Anyone fortunate enough to be familiar with the beautiful reddish cliffs prevalent in Nevada and Arizona knows that sandstone can be thing of beauty. But one company reminds us that you can't convert it to electricity.
Foundation Coal Holdings
Some of the challenges Foundation encountered were company-specific. Of the 800,000-ton production shortfall reported from its eastern mines, more than 80% of that figure corresponded to unfavorable geology at the Emerald Mine in West Virginia. Where the company expected to find coal, it ran into sandstone. (By late September, though, the company reinstated the longwall and is back into the coal.) Another major source of the quarter's woes were several diesel and coal hedges that had the opposite of their intended impact -- they forced the company to take on $11.2 million in unrealized losses.
Helping to clue Fools in to some regional issues to remain watchful for, Foundation noted increased regulatory activity, wage increases, and a shortage of skilled labor as broad challenges facing the entire eastern coal-producing region. The company estimates that site inspections eroded quarterly production by 100,000 tons. Although the release mentions the added uncertainty surrounding permits and regulations regarding surface mining in the east, Foundation is similar to CONSOL Energy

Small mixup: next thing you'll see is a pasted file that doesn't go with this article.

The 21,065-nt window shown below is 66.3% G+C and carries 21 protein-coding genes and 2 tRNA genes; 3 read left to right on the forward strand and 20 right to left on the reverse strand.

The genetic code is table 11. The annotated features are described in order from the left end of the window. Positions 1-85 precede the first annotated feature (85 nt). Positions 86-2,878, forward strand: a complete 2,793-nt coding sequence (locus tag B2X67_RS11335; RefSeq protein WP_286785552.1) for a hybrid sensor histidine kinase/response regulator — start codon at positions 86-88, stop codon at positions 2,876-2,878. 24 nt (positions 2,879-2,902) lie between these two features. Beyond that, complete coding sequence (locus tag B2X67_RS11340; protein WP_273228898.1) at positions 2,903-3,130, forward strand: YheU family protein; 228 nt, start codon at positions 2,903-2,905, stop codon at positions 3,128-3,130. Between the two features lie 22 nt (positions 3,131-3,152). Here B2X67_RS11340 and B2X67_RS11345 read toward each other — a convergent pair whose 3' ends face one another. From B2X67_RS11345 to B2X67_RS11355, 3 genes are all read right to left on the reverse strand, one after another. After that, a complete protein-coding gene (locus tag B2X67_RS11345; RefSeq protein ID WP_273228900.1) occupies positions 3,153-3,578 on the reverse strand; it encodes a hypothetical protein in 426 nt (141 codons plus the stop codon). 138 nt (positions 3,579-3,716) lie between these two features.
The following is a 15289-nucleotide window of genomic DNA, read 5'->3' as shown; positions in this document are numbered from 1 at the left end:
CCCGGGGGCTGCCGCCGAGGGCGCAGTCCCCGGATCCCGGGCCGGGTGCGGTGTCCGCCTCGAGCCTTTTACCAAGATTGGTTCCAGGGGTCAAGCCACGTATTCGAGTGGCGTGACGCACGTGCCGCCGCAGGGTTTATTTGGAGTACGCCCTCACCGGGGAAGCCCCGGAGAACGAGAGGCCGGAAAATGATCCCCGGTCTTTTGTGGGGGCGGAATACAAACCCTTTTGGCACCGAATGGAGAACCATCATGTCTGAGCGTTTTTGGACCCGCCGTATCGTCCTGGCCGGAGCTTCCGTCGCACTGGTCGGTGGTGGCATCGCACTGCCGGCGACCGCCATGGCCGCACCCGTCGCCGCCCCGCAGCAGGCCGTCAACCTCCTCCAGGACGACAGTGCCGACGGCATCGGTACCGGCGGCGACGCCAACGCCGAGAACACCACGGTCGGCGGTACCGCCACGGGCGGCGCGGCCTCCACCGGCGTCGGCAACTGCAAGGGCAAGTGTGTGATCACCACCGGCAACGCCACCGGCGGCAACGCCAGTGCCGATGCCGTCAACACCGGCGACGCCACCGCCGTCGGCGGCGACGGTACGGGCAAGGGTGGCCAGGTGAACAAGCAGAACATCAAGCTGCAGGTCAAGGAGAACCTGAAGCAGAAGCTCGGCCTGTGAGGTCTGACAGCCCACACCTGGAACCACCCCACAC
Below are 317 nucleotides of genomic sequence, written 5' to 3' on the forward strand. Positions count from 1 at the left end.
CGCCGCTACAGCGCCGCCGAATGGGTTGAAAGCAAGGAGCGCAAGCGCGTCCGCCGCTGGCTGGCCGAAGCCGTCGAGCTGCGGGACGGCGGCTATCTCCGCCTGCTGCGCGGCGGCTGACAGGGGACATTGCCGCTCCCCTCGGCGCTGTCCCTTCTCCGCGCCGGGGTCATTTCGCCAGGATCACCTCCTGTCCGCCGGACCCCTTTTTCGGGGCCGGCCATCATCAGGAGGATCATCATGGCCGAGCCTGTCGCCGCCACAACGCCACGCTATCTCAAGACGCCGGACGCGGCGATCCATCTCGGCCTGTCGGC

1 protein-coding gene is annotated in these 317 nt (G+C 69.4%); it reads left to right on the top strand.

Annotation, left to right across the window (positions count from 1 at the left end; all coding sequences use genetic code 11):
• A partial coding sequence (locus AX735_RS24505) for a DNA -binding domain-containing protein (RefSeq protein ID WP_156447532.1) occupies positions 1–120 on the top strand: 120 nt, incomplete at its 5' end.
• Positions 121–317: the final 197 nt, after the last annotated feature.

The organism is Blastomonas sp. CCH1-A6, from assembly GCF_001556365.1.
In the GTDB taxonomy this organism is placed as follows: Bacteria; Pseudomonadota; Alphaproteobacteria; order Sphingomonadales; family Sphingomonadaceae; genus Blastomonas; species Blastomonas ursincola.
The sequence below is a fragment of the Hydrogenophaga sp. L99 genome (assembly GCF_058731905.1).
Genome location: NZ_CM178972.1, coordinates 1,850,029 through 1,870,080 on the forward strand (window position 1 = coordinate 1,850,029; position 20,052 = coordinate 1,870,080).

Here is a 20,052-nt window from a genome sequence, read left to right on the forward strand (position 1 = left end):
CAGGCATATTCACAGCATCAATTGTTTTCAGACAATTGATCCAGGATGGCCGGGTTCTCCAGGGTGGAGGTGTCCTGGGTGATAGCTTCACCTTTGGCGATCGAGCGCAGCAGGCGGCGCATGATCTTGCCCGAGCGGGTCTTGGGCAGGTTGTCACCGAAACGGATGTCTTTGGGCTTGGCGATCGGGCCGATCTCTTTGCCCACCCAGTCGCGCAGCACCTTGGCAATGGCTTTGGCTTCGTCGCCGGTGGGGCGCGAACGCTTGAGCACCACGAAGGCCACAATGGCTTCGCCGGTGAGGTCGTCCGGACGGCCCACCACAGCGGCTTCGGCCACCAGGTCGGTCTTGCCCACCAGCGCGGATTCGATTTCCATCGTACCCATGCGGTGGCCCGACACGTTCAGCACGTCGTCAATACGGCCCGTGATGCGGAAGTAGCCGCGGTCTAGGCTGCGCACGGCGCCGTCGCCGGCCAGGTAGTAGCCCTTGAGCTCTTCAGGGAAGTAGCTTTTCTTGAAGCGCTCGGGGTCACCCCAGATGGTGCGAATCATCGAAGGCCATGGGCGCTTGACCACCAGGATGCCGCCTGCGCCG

Although the company reduced 2008 guidance, Foundation echoed the same bullish long-term outlook that we heard recently from top producer Peabody Energy
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Fool contributor Christopher Barker thinks coal is lousy for the environment. He can also be found blogging actively and acting Foolishly within the CAPS community under the username TMFSinchiruna. He owns shares of Peabody Energy and Massey Energy. The Motley Fool has a surface-mining disclosure policy.